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The Oxford Handbook of Biblical Studies Provides a comprehensive survey of Biblical scholarship in a variety of disciplines.

Contemporary Problems

The short sketch of the history of interpretation has made the problem of ‘biblical theology’ clear in so far as the unity not only of the Bible but also of the Old and of the New Testaments has become questionable (Ebeling 1955: 82–7). Since the oft-quoted concluding section to the second volume of Gerhard von Rad's Theology of the Old Testament, this problem has become ever more burdensome and at the same time an attempt at solving it has been undertaken (Barth 1998: 384). According to von Rad,

a much further aim of our concern is whether a ‘biblical theology’ is possible in which the dualism between a limited and particular theology of the Old and of the New Testament can be overcome. How such a biblical theology would then be presented is very difficult to conceive. It is, however, encouraging that today the need for it is ever more stressed. (von Rad 1993: 447).

That was more than forty years ago. In view of the continuing task of a biblical theology which makes possible the investigation of the diversity of the biblical traditions in their context, as well as ‘an understanding of the Bible as a whole’ (Dohmen 1995), four aspects of the problem need to be examined and in what follows will be sketched: the question of the ‘centre’ of Scripture, the question of the continuum of revelation, the fact that the Christian Bible is divided into two, and the meaning of biblical canon.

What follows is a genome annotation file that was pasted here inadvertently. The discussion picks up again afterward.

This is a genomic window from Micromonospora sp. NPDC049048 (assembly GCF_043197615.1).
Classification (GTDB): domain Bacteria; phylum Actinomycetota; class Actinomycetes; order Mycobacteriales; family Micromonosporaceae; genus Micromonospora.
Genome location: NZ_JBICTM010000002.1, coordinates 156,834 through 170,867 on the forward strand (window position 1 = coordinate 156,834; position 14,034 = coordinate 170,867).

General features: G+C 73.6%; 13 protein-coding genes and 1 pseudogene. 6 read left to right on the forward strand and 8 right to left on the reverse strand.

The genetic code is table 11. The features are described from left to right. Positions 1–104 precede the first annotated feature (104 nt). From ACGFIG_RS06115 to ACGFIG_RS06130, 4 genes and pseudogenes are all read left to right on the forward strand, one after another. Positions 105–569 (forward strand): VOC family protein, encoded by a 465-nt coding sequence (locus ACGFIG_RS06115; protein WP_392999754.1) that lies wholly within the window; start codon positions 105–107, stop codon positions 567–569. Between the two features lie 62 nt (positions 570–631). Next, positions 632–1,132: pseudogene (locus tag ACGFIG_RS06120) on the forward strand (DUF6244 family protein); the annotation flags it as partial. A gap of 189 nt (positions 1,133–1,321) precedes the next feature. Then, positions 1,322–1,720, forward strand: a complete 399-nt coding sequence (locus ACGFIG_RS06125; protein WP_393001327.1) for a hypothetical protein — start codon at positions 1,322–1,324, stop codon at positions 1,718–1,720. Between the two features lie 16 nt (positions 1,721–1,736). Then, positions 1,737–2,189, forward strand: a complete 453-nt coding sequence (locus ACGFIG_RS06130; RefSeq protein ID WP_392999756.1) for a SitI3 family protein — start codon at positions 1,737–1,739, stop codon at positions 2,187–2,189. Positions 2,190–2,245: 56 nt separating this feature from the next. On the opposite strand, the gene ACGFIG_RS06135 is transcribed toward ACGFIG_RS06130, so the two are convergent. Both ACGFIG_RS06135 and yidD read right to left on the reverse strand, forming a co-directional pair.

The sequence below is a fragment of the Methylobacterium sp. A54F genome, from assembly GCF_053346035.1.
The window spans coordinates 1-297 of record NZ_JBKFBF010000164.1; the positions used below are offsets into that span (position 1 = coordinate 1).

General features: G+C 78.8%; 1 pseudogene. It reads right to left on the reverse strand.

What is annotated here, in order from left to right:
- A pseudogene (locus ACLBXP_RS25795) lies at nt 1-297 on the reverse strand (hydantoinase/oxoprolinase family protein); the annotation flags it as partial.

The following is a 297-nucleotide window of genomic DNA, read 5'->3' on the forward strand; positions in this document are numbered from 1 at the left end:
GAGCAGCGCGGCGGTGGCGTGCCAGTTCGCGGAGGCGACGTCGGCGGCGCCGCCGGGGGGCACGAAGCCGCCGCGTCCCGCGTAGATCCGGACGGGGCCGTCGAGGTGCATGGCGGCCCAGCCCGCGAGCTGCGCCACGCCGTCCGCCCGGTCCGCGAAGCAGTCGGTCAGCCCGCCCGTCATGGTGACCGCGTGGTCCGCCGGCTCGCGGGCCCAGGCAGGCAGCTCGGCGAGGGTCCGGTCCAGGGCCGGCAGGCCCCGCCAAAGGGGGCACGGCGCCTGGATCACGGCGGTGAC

3.1 The ‘Centre’ of Scripture

The search for a ‘centre’ of Scripture is currently (again) in discredit, because it allegedly follows an apologetic need to lay out an overarching unity which diminishes the diversity of the biblical traditions and flattens their contradictions (Janowski 1999a: 251–5, 273–81). The difficulty in determining from a particular term such as ‘covenant’, ‘justice’, or the ‘kingship of God’ the centre of the Old Testament lies in its execution. This played a central role in the related controversy between Gerhard von Rad and Walther Zimmerli (see Reventlow 1982: 138–47; Preuss 1991: 25–7; Levenson 1991; Albertz 1995, 2001: 11–12; Janowski 1999a). It can, however, be met with a reference to the difference between text and subject. Not the terminologically fixable centre of a pluriform collection of texts (the Old Testament), but the fact of a happening (the relationship between Israel and YHWH) is to be seen as the centre of the Old Testament. This can be explained with the help of the so-called covenant formula, locus classicus in Deut. 26: 17–19 (YHWH the God of Israel—Israel the people of God; see Smend 1986a and Janowski 1999a: 278 n. 135) or with the help of the understanding of Torah (Kaiser 1993: 329–53, on which see Spieckermann, 1997). In spite of the problematic relationship of the Old and New Testaments, it can also be used in the New Testament and precisely so that ‘YHWH the God of Israel, Israel the people of God’ is the internal, and ‘Jesus Christ’ the external, centre of the Old Testament, whereby ‘the external centre may not be separated from the internal, because “Jesus Christ” in his meaning cannot come to expression without the relationship of YHWH and Israel’ (Hermisson 1997: 232; somewhat differently, Merk 1980: 471–2). Thus the question of the connection between the Old and the New Testaments is posed afresh.

3.2 The Continuum of Revelation